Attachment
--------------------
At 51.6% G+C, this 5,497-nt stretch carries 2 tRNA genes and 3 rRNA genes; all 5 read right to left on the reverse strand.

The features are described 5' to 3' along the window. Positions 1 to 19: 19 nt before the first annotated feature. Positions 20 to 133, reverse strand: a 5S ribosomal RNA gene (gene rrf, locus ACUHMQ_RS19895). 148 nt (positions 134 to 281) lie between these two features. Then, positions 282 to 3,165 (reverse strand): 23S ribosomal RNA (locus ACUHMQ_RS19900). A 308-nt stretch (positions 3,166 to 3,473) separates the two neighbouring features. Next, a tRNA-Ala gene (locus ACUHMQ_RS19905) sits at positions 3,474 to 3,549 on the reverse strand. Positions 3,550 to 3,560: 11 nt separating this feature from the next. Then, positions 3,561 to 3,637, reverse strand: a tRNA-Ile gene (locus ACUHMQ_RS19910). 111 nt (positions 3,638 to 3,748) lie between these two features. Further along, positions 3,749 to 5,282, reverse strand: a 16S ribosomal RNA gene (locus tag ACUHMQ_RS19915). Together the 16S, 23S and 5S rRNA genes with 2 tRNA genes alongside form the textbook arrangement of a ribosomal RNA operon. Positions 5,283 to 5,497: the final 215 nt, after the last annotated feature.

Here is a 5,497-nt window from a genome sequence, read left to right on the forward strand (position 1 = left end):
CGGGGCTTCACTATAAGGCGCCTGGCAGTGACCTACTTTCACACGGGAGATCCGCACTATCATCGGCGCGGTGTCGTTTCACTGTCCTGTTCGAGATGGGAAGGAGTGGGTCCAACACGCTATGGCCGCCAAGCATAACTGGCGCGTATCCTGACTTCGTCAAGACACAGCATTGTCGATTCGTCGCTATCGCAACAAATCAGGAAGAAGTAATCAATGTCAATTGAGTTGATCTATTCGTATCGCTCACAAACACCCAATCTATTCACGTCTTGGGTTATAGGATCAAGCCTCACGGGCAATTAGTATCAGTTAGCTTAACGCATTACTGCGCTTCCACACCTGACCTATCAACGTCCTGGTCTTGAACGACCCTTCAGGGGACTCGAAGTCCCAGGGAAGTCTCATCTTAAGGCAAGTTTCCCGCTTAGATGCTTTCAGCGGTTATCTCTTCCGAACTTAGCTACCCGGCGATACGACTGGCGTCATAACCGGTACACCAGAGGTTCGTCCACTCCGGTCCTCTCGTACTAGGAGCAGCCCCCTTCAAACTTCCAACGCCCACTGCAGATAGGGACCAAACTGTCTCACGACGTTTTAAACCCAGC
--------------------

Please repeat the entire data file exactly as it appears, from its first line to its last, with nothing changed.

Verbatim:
At 51.6% G+C, this 5,497-nt stretch carries 2 tRNA genes and 3 rRNA genes; all 5 read right to left on the reverse strand.

The features are described 5' to 3' along the window. Positions 1 to 19: 19 nt before the first annotated feature. Positions 20 to 133, reverse strand: a 5S ribosomal RNA gene (gene rrf, locus ACUHMQ_RS19895). 148 nt (positions 134 to 281) lie between these two features. Then, positions 282 to 3,165 (reverse strand): 23S ribosomal RNA (locus ACUHMQ_RS19900). A 308-nt stretch (positions 3,166 to 3,473) separates the two neighbouring features. Next, a tRNA-Ala gene (locus ACUHMQ_RS19905) sits at positions 3,474 to 3,549 on the reverse strand. Positions 3,550 to 3,560: 11 nt separating this feature from the next. Then, positions 3,561 to 3,637, reverse strand: a tRNA-Ile gene (locus ACUHMQ_RS19910). 111 nt (positions 3,638 to 3,748) lie between these two features. Further along, positions 3,749 to 5,282, reverse strand: a 16S ribosomal RNA gene (locus tag ACUHMQ_RS19915). Together the 16S, 23S and 5S rRNA genes with 2 tRNA genes alongside form the textbook arrangement of a ribosomal RNA operon. Positions 5,283 to 5,497: the final 215 nt, after the last annotated feature.

Here is a 5,497-nt window from a genome sequence, read left to right on the forward strand (position 1 = left end):
CGGGGCTTCACTATAAGGCGCCTGGCAGTGACCTACTTTCACACGGGAGATCCGCACTATCATCGGCGCGGTGTCGTTTCACTGTCCTGTTCGAGATGGGAAGGAGTGGGTCCAACACGCTATGGCCGCCAAGCATAACTGGCGCGTATCCTGACTTCGTCAAGACACAGCATTGTCGATTCGTCGCTATCGCAACAAATCAGGAAGAAGTAATCAATGTCAATTGAGTTGATCTATTCGTATCGCTCACAAACACCCAATCTATTCACGTCTTGGGTTATAGGATCAAGCCTCACGGGCAATTAGTATCAGTTAGCTTAACGCATTACTGCGCTTCCACACCTGACCTATCAACGTCCTGGTCTTGAACGACCCTTCAGGGGACTCGAAGTCCCAGGGAAGTCTCATCTTAAGGCAAGTTTCCCGCTTAGATGCTTTCAGCGGTTATCTCTTCCGAACTTAGCTACCCGGCGATACGACTGGCGTCATAACCGGTACACCAGAGGTTCGTCCACTCCGGTCCTCTCGTACTAGGAGCAGCCCCCTTCAAACTTCCAACGCCCACTGCAGATAGGGACCAAACTGTCTCACGACGTTTTAAACCCAGC